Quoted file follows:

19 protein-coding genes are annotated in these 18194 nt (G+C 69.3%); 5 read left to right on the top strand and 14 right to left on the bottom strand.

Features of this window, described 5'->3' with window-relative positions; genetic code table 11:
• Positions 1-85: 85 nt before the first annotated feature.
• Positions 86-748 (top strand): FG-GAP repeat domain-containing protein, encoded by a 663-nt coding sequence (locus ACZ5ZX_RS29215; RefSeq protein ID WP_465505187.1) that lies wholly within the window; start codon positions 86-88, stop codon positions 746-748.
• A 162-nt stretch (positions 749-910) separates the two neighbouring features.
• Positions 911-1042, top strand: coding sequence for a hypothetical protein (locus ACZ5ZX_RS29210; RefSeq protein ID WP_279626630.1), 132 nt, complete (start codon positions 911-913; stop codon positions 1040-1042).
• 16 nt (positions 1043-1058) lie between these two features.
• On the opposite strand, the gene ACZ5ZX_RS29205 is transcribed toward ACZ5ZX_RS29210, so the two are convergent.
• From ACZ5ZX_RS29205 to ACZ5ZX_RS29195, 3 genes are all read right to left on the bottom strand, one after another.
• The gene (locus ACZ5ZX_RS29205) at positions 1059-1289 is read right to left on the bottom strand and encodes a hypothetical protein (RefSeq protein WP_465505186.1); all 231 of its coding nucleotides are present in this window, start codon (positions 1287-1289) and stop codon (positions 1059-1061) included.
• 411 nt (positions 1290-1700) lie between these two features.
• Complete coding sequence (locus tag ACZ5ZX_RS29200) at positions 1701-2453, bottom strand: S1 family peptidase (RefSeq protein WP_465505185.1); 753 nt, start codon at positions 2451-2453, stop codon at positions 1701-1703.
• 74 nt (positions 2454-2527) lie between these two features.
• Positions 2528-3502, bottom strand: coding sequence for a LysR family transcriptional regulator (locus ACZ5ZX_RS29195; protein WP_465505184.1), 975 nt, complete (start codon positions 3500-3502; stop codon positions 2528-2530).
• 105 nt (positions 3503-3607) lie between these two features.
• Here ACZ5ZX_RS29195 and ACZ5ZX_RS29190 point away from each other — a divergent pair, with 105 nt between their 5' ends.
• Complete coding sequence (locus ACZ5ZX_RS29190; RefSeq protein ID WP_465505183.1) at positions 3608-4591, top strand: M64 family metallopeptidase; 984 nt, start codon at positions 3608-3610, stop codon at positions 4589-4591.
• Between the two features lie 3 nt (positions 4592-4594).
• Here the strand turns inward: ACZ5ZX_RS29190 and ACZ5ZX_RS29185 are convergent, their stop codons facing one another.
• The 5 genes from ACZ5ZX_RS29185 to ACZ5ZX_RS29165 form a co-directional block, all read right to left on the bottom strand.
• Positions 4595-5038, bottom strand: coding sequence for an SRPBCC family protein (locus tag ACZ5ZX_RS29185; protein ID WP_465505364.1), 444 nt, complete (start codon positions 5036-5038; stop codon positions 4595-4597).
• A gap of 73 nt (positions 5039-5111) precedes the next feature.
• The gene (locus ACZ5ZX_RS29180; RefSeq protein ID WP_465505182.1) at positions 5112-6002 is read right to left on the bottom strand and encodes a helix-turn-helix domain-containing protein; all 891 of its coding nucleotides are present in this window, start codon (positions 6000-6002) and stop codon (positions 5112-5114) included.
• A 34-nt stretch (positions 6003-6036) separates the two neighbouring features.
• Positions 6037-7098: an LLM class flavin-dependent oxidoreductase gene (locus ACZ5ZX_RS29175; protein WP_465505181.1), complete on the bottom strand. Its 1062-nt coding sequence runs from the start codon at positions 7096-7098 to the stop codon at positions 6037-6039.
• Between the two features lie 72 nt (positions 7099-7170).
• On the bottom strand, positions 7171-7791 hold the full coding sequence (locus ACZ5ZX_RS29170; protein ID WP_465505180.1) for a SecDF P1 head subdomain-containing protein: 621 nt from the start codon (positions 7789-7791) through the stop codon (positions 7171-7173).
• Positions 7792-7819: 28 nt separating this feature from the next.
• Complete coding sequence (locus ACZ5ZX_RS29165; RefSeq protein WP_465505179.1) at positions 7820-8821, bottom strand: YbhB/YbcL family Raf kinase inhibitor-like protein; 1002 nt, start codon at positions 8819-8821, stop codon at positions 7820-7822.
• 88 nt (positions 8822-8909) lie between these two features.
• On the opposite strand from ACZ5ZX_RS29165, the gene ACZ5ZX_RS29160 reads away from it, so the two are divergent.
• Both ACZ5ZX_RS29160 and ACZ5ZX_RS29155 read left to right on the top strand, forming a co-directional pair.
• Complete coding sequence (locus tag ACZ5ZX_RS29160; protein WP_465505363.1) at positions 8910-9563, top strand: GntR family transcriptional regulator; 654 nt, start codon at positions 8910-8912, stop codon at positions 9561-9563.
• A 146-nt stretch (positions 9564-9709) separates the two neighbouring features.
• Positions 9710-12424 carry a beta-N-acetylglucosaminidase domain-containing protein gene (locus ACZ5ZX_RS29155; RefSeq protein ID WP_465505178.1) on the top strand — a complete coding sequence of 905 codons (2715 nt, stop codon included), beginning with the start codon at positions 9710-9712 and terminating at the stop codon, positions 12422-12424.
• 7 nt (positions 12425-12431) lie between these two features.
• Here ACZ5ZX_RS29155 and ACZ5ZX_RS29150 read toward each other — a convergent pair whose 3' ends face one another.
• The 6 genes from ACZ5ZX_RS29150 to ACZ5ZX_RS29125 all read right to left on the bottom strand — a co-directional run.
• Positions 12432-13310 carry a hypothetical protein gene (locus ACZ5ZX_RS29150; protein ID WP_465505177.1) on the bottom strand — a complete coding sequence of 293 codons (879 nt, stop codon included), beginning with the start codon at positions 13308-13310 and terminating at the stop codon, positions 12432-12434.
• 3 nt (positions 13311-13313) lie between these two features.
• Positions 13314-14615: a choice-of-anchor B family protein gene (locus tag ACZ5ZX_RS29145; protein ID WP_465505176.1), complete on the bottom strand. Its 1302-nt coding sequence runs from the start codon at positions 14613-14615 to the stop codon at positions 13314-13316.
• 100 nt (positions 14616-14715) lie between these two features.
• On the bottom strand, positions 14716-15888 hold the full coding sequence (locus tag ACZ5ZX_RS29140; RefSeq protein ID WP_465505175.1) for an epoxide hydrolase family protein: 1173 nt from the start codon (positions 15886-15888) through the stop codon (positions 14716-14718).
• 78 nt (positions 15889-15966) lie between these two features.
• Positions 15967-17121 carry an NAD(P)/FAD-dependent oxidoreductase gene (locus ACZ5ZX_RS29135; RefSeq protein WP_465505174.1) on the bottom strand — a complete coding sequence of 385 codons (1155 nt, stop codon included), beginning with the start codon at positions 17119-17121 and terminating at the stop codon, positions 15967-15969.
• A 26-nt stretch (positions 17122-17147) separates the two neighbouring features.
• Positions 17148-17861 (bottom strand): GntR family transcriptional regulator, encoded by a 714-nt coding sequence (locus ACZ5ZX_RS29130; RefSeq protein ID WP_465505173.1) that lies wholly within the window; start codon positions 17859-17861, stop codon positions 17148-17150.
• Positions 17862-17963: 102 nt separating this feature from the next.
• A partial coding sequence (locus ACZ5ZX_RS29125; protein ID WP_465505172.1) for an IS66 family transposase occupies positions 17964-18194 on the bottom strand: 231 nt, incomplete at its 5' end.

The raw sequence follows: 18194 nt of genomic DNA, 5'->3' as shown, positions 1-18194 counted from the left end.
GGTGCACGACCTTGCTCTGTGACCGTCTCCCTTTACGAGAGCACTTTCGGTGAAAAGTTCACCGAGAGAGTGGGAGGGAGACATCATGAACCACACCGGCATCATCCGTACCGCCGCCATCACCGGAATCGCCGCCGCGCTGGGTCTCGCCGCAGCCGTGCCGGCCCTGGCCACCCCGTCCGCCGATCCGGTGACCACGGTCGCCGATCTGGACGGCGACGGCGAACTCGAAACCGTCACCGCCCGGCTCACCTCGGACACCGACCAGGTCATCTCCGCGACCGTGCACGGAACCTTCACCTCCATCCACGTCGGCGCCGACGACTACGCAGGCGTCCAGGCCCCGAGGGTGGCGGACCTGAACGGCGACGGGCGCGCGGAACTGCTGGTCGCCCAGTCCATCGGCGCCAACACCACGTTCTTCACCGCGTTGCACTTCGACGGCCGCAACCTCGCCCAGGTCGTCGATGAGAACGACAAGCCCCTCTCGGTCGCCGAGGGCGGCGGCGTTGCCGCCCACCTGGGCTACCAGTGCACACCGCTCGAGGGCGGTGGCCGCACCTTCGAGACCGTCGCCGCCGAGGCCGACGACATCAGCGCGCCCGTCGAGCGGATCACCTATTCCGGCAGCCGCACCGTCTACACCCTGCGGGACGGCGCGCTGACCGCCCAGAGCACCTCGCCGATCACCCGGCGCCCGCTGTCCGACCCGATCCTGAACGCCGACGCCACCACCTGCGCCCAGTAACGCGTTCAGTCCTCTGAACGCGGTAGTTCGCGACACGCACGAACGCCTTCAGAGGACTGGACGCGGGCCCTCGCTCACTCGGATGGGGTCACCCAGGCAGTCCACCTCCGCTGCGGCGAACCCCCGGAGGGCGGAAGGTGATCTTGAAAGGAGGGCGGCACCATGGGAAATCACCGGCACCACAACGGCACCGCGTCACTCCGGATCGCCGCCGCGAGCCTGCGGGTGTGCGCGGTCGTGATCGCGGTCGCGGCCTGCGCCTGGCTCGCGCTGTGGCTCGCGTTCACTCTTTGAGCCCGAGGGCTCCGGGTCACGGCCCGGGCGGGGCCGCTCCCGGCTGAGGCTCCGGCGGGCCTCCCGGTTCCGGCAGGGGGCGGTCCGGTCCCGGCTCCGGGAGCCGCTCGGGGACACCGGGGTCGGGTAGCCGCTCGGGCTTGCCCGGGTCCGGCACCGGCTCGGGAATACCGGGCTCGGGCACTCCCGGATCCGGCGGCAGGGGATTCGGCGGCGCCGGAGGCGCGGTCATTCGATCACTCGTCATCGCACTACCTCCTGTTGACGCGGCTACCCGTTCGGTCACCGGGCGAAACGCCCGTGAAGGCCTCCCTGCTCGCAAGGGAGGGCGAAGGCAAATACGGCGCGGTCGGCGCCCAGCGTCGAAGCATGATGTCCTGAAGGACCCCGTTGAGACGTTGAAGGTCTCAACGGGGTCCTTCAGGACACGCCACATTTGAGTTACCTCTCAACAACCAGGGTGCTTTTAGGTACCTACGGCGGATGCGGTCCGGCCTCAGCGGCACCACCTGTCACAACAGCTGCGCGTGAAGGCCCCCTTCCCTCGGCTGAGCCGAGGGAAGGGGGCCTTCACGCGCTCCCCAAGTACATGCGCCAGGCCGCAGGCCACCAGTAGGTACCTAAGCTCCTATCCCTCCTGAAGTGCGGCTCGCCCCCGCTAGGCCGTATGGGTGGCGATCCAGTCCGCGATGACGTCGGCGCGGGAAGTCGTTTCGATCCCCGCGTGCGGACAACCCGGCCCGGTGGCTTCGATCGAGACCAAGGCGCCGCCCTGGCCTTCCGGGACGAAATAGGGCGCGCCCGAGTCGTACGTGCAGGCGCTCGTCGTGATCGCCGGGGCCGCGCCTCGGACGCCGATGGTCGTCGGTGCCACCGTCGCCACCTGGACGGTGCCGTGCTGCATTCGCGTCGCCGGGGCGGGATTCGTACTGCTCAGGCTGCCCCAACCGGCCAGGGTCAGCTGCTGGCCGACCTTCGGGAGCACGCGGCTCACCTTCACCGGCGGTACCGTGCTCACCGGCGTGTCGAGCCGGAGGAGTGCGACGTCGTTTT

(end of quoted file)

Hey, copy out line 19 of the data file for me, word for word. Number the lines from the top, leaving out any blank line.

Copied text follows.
• Here the strand turns inward: ACZ5ZX_RS29190 and ACZ5ZX_RS29185 are convergent, their stop codons facing one another.